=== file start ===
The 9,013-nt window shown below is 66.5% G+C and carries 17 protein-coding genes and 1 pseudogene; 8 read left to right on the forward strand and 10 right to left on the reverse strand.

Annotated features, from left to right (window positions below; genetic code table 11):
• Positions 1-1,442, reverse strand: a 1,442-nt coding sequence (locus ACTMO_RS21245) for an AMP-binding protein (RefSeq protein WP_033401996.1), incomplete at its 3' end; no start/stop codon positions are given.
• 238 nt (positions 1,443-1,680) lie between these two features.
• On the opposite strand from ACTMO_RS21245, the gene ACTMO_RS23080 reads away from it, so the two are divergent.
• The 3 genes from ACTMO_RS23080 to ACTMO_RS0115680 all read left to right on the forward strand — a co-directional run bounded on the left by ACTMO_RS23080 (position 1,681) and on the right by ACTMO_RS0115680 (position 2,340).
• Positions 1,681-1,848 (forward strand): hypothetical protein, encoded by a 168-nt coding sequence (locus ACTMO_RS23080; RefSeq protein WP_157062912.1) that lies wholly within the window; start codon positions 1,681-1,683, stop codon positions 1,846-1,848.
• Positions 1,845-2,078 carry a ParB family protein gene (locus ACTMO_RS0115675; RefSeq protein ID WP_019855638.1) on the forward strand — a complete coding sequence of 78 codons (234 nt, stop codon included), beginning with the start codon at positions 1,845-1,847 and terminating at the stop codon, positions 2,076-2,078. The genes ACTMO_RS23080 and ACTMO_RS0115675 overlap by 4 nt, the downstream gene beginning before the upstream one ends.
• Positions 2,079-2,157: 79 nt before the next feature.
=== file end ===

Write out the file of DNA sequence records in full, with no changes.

The 9,013-nt window shown below is 66.5% G+C and carries 17 protein-coding genes and 1 pseudogene; 8 read left to right on the forward strand and 10 right to left on the reverse strand.

Annotated features, from left to right (window positions below; genetic code table 11):
• Positions 1-1,442, reverse strand: a 1,442-nt coding sequence (locus ACTMO_RS21245) for an AMP-binding protein (RefSeq protein WP_033401996.1), incomplete at its 3' end; no start/stop codon positions are given.
• 238 nt (positions 1,443-1,680) lie between these two features.
• On the opposite strand from ACTMO_RS21245, the gene ACTMO_RS23080 reads away from it, so the two are divergent.
• The 3 genes from ACTMO_RS23080 to ACTMO_RS0115680 all read left to right on the forward strand — a co-directional run bounded on the left by ACTMO_RS23080 (position 1,681) and on the right by ACTMO_RS0115680 (position 2,340).
• Positions 1,681-1,848 (forward strand): hypothetical protein, encoded by a 168-nt coding sequence (locus ACTMO_RS23080; RefSeq protein WP_157062912.1) that lies wholly within the window; start codon positions 1,681-1,683, stop codon positions 1,846-1,848.
• Positions 1,845-2,078 carry a ParB family protein gene (locus ACTMO_RS0115675; RefSeq protein ID WP_019855638.1) on the forward strand — a complete coding sequence of 78 codons (234 nt, stop codon included), beginning with the start codon at positions 1,845-1,847 and terminating at the stop codon, positions 2,076-2,078. The genes ACTMO_RS23080 and ACTMO_RS0115675 overlap by 4 nt, the downstream gene beginning before the upstream one ends.
• Positions 2,079-2,157: 79 nt before the next feature.